The second instalment of our ‘Get Involved’ series is on Rugby Union. This series is intended to help inspire, motivate and get more people involved in the world of sport!
Camaraderie and respect are crucial in most team sports, but none to the same extent as in Rugby. Whether it’s a game of touch Rugby at school, Saturday-league clubs or the 6 Nations, Rugby Union is one of the most inclusive sports around.
Rugby Union involves 15 players that are divided into forwards and backs. Forwards compete for the ball in line-outs and scrums and are generally bigger built and stronger than the backs. The backs are the players outside the scrum who are usually lighter built and much faster. Rugby Goal Posts are placed in the middle of the try line at both ends of the field. The posts must be 5.6m apart and at least 3.4m high.
Rugby is an incredibly popular sport for all ages, sizes and abilities. Here are the different ways you can get into Rugby depending on your skills and capabilities.
This is a great starting point for youngsters because it gives a feel for what Rugby is like – with just minimal contact.
Tag Rugby replaces tackling with a cloth that is attached to each players waist. The opponent then has to take this cloth and shout ‘Tag’. Once this happens the ball carrier has three seconds to pass the ball. Children are encouraged to start with Tag Rugby but it is also open to adults. To find a Tag Rugby Club near you click here!
Similar to Tag Rugby, this is also a non-tackle game in which players touch their opponents using their hands. Touch Rugby requires very little equipment or goalposts making it a low-cost game to start. This game is very popular amongst male and female players and is a growing competition in Australia. Get involved here!
Wheelchair Rugby (Murderball)
As one of the only full-contact disability sports, it’s no wonder that wheelchair Rugby was one of the biggest hits at the 2012 and 2016 Paralympic Games. Open to both men and women, the game is played on a basketball court in four eight-minute quarters. Teams are made up of 12 players with four on the court at any time.
Wheelchair Rugby can be played by any athlete with a disability that affects all four limbs can play the sport which uses a classification system based on muscle function and strength.
To find a Wheelchair Rugby Club near you, click here
Every weekend, women across the country lace up their boots and chuck on gum shields to run, tackle, ruck and scrum in the name of Rugby. Today, Rugby is one of the fastest-growing female sports with twice as many playing at a club regularly in 2018 when compared to 2014.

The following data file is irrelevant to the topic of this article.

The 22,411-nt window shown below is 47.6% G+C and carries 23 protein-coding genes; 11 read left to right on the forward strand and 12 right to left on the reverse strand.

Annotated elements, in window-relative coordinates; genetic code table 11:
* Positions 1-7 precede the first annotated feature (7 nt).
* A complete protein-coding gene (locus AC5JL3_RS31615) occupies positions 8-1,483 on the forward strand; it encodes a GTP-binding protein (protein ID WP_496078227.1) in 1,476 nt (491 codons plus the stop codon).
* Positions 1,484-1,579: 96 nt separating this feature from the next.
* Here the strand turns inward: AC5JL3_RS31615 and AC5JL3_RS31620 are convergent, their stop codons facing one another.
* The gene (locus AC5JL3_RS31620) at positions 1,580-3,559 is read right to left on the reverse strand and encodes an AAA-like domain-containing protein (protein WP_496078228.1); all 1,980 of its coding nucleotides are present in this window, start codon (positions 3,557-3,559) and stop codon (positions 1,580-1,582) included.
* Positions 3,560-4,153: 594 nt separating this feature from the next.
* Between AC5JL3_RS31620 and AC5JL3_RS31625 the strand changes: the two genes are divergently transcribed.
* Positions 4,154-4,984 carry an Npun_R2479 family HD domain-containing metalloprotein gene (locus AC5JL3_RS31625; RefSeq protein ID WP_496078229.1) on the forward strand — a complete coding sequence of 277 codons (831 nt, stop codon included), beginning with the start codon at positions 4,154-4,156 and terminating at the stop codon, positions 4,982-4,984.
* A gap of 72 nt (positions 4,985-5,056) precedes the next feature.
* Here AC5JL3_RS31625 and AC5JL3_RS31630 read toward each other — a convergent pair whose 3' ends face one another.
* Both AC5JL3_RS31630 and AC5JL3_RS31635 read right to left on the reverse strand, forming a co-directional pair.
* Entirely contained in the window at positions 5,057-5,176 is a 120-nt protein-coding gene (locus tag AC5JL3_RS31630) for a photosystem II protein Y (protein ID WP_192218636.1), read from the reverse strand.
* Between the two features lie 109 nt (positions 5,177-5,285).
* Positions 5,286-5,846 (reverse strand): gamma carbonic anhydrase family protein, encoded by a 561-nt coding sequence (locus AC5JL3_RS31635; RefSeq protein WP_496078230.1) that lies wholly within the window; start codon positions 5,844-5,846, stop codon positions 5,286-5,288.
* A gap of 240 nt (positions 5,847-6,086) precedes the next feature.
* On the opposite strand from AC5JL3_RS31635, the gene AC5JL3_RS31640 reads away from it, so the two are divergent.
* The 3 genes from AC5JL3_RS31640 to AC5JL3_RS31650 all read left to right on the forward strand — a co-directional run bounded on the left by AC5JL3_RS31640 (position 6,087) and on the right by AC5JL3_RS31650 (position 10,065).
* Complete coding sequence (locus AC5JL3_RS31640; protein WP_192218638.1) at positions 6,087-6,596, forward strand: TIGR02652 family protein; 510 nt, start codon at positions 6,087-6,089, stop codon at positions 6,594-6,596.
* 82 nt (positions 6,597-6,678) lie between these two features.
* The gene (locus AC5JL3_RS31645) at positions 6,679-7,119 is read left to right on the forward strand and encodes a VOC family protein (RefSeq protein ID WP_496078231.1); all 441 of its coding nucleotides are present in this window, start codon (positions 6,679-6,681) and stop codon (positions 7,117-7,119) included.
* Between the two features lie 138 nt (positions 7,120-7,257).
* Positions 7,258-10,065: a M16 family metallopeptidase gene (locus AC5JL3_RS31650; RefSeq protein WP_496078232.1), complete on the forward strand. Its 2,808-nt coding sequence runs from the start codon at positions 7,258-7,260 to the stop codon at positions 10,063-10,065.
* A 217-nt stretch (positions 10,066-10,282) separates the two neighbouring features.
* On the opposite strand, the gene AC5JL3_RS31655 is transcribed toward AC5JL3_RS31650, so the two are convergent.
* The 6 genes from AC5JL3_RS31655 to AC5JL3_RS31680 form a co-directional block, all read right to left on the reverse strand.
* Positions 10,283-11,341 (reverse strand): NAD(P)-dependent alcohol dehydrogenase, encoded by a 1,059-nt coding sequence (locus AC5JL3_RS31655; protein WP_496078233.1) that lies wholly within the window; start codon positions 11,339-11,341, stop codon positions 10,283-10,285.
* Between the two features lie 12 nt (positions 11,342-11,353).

Women’s Rugby breaks a traditionally patriarchal stereotype and boosts confidence, pride and performance. Whether you’re interested in playing Rugby for health and fitness reasons or you want perform at a professional level, Rugby is a sport that can be enjoyed by everyone. Find your nearest Women’s Rugby Club here!
No matter what type of Rugby you decide to get into, the training for all is the same. According to England Rugby, you should train between 2-3 times per week depending on your Rugby season schedule.
The best way to develop player performance is with Aerobic/ Cardio training. Increasing your heart rate will help you play to your maximum capacity for much longer. For the best results try jogging, rowing or swimming.
Weight training should be limited to only two sessions per week during season because you don’t want to put too much strain on the muscles. Try to maintain a weight schedule as this will help build your muscles safely. For the best results try barbell squats, deadlifts or bench presses.
A great way to improve your performance whilst enjoying yourself is with training equipment. There are lots of things which you can use to enhance your training session such as training belts and tackle bags – take a look here!
Rugby Health Benefits
Rugby is a great sport for boosting upper body strength because of the constant tackling and passing. Rugby also develops leg muscles because of the strength needed in a scrum.
Improves the body’s cardiovascular system by building a strong heart and lungs to deliver oxygen to the muscles quicker. Rugby is a constant movement sport, with players running and sprinting across the field often.
Like with any sport, the release of endorphins helps lift your mood and aid a better night’s sleep. As well as stress reduction, Rugby also helps build resilience to stress.
Regularly playing Rugby will help increase bone density. This is because exercise imposes stress on the bones which then stimulates the deposition of calcium. Therefore, playing Rugby can in fact reduce the chances of developing osteoporosis later on in life.
Now you know all the ways in which you can get involved in Rugby. Mark Harrod Ltd supply a wide range of Rugby equipment which includes goalposts and training equipment. Visit our shop to browse![ssba]